Paradise was such an oddly written book. It did jump around a little between characters and events. It's sad how distorted the townspeople's view of the Convent was because they were not aware of its history and how the focus changed many times. I liked the supernatural aspect of the healers. Also, I liked how segregation was touched on by the way the townspeople were identified by their family lineage.
Like all of Morrison\'s novels, thought provoking, disturbing and beautiful...
I still have trouble reading some of Toni Morrison's books after all these years. This was one of those and I hate to admit that I couldn't finish this one. I think it's more about writing style that I can't get along with rather than this particular book. So, I've enjoyed a few of her books, just not this one.
It took me a little while to start enjoying this book, but when it happened, it happened well! Not Morrison's usual novel that immediately engages you with the ability to idientify with her characters, this book starts out with a dark image of murder and transitions to disturbing history of a town that really isn't. It brings up many interesting subjects about seclusion, moral compass and to whose or by what should you set yours, political freedoms that are tied to morality and so much more. Very good, in the end, if you can get over the expectations of Morrison's other works. I liked it and it is an important work, so therefore I recommend it.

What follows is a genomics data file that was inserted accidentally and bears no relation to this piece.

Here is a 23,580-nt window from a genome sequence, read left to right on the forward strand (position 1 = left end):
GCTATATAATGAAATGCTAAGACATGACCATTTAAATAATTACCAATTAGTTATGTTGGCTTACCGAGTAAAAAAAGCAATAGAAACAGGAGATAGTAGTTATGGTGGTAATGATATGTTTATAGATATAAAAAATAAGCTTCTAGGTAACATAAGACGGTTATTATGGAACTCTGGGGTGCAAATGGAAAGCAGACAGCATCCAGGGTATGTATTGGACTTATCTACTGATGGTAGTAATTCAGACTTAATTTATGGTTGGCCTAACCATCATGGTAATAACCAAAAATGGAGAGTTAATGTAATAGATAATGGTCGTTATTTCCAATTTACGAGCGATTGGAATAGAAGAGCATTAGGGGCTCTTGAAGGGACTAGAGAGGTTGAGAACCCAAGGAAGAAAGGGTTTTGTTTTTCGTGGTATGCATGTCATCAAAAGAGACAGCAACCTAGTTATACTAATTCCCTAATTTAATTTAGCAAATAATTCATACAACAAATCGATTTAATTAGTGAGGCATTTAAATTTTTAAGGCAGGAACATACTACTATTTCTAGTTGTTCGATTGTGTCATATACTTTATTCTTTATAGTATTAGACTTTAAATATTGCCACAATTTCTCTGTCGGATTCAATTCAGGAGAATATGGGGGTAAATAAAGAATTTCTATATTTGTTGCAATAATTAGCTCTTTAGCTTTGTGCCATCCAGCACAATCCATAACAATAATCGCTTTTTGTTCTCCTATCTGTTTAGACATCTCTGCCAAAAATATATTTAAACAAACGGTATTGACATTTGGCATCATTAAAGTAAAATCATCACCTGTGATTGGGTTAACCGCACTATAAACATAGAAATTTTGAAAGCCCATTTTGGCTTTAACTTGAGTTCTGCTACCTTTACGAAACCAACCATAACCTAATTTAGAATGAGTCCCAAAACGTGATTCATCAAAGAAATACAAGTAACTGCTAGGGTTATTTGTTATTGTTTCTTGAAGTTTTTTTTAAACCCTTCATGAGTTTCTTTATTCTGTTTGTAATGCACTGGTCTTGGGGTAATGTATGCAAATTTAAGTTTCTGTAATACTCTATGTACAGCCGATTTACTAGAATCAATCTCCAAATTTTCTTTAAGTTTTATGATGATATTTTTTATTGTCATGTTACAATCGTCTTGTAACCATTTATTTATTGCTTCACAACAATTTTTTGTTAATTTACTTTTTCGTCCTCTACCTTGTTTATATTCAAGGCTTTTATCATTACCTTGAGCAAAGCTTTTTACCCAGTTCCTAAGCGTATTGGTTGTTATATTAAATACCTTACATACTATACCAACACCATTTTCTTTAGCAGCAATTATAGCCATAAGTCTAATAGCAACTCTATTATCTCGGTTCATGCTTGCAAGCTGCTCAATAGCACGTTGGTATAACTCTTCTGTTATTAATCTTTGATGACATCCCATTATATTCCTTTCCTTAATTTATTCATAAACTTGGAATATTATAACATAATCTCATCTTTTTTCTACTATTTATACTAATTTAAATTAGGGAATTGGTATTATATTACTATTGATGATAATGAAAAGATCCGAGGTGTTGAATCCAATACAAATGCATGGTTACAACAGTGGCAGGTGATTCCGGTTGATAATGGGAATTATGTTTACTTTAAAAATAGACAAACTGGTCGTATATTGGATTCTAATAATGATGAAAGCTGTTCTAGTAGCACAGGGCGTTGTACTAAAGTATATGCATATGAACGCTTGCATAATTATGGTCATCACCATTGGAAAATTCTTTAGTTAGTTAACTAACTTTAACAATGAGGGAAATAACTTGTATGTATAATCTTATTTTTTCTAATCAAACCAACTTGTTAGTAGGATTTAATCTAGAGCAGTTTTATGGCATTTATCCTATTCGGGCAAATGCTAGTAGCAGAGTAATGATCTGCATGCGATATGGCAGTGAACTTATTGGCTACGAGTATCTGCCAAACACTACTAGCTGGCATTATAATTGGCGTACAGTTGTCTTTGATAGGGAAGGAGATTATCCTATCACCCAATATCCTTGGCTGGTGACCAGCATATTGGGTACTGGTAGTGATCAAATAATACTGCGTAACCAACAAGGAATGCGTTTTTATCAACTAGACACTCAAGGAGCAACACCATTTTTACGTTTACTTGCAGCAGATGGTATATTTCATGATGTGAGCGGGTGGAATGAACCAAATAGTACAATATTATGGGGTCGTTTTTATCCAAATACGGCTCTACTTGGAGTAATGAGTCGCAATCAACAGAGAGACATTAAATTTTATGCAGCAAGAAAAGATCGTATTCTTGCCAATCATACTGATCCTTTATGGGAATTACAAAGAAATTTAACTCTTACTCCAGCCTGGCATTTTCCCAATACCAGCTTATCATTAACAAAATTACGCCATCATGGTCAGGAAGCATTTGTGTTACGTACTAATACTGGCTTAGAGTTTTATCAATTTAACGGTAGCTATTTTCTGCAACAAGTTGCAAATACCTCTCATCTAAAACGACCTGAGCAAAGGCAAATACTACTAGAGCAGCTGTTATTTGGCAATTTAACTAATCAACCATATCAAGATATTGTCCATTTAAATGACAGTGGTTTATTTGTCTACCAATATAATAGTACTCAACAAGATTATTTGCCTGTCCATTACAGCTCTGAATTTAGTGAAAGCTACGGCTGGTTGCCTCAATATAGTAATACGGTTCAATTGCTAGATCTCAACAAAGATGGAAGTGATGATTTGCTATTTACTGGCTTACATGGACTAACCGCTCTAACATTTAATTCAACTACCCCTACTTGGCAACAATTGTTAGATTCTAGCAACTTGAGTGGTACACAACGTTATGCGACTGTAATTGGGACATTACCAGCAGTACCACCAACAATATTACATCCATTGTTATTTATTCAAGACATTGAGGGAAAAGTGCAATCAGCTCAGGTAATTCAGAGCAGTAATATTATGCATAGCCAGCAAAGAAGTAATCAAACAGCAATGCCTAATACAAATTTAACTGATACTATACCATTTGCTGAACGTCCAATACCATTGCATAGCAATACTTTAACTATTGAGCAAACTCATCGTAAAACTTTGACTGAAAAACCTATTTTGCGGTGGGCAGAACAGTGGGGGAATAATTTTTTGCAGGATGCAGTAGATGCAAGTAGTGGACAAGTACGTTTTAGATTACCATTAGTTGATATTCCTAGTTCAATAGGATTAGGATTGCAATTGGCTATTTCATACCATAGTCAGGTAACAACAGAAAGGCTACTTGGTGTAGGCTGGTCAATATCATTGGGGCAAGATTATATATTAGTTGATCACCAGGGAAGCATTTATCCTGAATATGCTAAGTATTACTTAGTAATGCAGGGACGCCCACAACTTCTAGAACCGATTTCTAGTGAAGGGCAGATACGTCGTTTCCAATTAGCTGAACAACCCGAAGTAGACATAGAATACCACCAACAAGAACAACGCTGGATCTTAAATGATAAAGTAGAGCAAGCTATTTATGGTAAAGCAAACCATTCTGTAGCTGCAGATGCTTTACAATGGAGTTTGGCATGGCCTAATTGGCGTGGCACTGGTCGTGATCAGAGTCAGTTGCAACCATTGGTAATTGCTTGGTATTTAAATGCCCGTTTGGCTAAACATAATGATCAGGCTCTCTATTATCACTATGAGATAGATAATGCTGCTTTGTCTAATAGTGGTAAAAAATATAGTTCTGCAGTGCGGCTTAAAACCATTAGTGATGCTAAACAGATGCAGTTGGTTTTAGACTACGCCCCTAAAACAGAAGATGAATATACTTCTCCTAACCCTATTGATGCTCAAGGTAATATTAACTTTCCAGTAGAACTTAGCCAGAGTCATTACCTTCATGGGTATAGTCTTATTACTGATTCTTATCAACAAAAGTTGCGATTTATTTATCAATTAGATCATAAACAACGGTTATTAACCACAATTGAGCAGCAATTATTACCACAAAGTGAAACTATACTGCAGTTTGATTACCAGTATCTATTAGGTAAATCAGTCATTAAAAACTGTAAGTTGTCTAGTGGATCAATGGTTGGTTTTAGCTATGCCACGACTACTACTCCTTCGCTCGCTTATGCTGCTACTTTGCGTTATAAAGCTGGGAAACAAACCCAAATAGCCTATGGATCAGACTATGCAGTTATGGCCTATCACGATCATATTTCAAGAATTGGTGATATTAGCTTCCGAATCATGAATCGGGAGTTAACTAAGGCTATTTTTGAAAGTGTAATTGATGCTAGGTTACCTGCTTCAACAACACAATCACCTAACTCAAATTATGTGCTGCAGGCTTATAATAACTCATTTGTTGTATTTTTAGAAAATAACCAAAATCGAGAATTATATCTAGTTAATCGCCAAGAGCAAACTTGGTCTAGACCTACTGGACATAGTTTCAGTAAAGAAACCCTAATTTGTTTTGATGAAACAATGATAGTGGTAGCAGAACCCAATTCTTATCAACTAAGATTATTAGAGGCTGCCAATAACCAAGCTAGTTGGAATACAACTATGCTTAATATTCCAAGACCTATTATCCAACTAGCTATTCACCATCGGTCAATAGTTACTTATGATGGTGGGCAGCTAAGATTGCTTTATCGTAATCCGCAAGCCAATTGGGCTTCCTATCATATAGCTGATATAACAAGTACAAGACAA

Could not get into this story from the first couple of pages.